Space. Aliens. Diverse women. Beautiful art. In The Last Cowboy, I’ve found one of my new favorite webcomics, AND I got to chat about it with the creator, Zoe Coughlin.

The Last Cowboy by Zoe Coughlin webcomicSo, Zoe, what’s your artistic background?

I’ve been drawing since I was a kid and took lessons on and off all through elementary, middle, and high school. I loved reading newspaper comics as a kid and would always draw my own newspaper comics, usually about cats or some other cute animal. One time, I decided to just directly copy Foxtrot, except I made the characters into literal foxes. At least I thought it was funny, I guess.

In middle school, I got heavy into manga, which may or may not have been a good thing. Some favorites of mine were Astro Boy and Azumanga Daioh. I still love anything by Osamu Tezuka, and he’s probably been one of my biggest influences.

I always knew I wanted to draw for a living, and after making some frustrating attempts at animation, I realized comics were more my thing. I graduated with a degree in sequential art from the Savannah College of Art and Design (SCAD) in 2013. Now, I draw my comics while working a day job on a food truck.

The Last Cowboy by Zoe Coughlin webcomicOne, food trucks are my happy places. Two, I want to see these newspaper comics! (Foxtrot with foxes sounds adorable.) When did you first start working on The Last Cowboy?

I started The Last Cowboy in summer of 2012, just before finishing up at SCAD. At the time I was anxious about graduating and wanted some sort of project to keep me working after school had finished. I wanted to make a story with the kinds of characters you don’t normally see in science fiction and play with some of the themes I like the most in the genre.

I think you have definitely created some diverse characters. You really don’t often get to see heavier scientists, or queer women, or women of color in sci-fi, and you’ve given them all a home. Who is your favorite character to draw?

The Last Cowboy by Zoe Coughlin webcomicIt’s a toss-up between Eve and Gabeross! Eve is kind of like my baby so drawing her always makes me happy. Gabeross is pretty silly looking, being a giant birdalien and all, and it’s fun to design his outfits every time he appears. All of my characters have something fun about them that I like drawing, so pretty much every page I’m like, “Oh boy, I get to draw Adsila’s arms,” or, “Yay, I get to draw Luna’s hair.”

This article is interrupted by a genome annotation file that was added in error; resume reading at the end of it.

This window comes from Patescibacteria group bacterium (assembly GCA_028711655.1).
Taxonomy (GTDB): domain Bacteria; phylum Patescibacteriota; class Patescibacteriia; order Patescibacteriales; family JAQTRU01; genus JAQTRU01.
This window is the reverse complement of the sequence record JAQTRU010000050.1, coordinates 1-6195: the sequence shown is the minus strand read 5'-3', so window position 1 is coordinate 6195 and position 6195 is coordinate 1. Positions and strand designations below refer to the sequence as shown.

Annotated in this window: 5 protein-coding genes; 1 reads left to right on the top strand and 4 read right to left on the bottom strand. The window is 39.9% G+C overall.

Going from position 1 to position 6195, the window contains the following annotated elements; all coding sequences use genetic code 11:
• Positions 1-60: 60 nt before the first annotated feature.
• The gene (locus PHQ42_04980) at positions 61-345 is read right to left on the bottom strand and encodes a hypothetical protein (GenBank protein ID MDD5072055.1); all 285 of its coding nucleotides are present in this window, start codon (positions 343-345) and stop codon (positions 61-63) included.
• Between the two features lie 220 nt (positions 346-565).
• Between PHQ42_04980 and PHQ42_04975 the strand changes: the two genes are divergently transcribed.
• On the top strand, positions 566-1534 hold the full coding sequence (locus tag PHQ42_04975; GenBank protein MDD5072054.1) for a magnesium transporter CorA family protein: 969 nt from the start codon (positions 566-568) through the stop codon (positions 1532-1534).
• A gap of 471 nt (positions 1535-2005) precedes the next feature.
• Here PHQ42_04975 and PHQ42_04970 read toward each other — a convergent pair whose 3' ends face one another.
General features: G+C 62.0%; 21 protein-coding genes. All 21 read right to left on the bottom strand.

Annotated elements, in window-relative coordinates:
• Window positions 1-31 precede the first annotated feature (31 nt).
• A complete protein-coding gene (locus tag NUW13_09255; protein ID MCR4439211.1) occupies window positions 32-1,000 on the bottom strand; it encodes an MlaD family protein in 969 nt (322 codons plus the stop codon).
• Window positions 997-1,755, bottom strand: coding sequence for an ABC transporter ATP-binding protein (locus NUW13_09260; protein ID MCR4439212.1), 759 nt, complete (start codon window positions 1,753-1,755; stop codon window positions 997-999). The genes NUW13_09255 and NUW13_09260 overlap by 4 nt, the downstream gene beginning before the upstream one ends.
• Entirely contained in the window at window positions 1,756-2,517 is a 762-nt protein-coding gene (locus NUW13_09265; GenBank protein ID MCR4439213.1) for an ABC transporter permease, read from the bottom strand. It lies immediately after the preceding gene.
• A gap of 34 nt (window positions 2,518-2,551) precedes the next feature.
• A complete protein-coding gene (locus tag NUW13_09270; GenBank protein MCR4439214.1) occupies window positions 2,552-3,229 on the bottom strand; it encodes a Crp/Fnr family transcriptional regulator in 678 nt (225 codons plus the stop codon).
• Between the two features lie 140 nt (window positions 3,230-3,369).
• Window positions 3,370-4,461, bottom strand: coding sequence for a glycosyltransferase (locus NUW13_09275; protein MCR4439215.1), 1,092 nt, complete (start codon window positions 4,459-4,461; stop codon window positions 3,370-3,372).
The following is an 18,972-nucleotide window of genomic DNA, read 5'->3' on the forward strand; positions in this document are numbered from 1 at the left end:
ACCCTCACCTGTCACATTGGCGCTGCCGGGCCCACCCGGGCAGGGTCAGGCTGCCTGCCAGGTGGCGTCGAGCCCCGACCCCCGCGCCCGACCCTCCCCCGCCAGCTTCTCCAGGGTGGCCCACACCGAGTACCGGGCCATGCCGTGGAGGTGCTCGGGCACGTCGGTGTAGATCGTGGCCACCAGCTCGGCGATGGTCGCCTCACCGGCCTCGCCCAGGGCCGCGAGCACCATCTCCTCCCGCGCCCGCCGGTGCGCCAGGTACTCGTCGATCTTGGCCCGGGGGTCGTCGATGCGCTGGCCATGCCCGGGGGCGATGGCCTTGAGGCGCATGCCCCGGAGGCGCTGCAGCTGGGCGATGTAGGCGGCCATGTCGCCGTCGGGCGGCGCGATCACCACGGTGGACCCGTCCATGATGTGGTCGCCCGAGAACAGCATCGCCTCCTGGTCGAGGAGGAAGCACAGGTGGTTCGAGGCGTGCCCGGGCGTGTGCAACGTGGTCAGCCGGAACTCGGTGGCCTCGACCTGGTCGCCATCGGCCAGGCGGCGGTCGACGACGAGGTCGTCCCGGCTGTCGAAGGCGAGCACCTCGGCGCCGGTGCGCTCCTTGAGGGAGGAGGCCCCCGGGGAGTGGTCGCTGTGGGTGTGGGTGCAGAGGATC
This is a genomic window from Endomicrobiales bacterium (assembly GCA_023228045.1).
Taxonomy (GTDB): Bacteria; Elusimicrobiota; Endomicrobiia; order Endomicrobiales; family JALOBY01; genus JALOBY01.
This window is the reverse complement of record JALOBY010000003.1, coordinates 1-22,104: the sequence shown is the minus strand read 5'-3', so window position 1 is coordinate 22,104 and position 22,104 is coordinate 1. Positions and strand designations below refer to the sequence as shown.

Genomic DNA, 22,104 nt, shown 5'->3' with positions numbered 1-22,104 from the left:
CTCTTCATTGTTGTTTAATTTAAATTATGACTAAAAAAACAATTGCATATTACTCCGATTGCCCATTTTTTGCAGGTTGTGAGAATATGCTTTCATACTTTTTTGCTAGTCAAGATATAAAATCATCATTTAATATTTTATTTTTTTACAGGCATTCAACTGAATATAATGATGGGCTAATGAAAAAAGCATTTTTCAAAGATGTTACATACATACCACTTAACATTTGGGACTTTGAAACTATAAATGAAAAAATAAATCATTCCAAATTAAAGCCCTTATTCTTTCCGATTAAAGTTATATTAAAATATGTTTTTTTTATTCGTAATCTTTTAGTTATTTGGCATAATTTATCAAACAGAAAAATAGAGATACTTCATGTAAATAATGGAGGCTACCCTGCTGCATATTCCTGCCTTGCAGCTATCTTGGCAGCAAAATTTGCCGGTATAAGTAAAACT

Speaking of Gabeross, this is one of my favorite pages. What was your inspiration for other spiritualities?

The Ovidran religion is mainly polytheistic and inspired by mixture of Hinduism, Paganism, and Ancient Egyptian mythology. Ovidra don’t really believe in a literal interpretation of their religion and see it more as a series of lessons and a part of their culture. I feel like that’s the direction religion is heading in generally, at least here in the states, so I thought it would be interesting to include something like that in The Last Cowboy.
The other species have various religions, which I’ve never really gotten into. Melisians/Greys have this weird thing going on with the space whales, which is something I’d like to explore in another story.

The Last Cowboy by Zoe Coughlin webcomicIt is interesting, and I love the way it’s explained in the comic. So, The Last Cowboy has been going strong for a while now; how do you keep on schedule?

I just try to draw whenever I have a free moment. My day job keeps me busy sometimes, but I try to set a goal for each day. Something like, “I will pencil one page today,” and then the next day it’s, “Okay, now to ink that page I penciled yesterday.” I keep a calendar on my desk right next to my computer and check off everything as I finish it, a habit I developed in school that’s still really great for keeping me on track.

I’m always on the lookout for more webcomics to read when I should be working. What are your favorite webcomics?

Right now I love Gunnerkrigg Court, Monster Pulse, and Poppy O’Possum! But I have a really bad habit of forgetting about the comics I’m reading and not checking them for months.

Me too! It’s hard to keep track of them, but when you return after months away it’s nice to have a bunch of pages to catch up on. Advice for those just getting into making webcomics?

Draw your comic. Just do it. Draw it and put it on the Internet. Know where you’re headed, but don’t get bogged down in planning your story for years and years and then never actually make it.

Thank you so much for talking with me! I look forward to watching more of the space drama unfold. Get more ofThe Last Cowboy, and Zoe’s work on Patreon, Tumblr, Twitter, Facebook, DeviantArt, and IndyPlanet.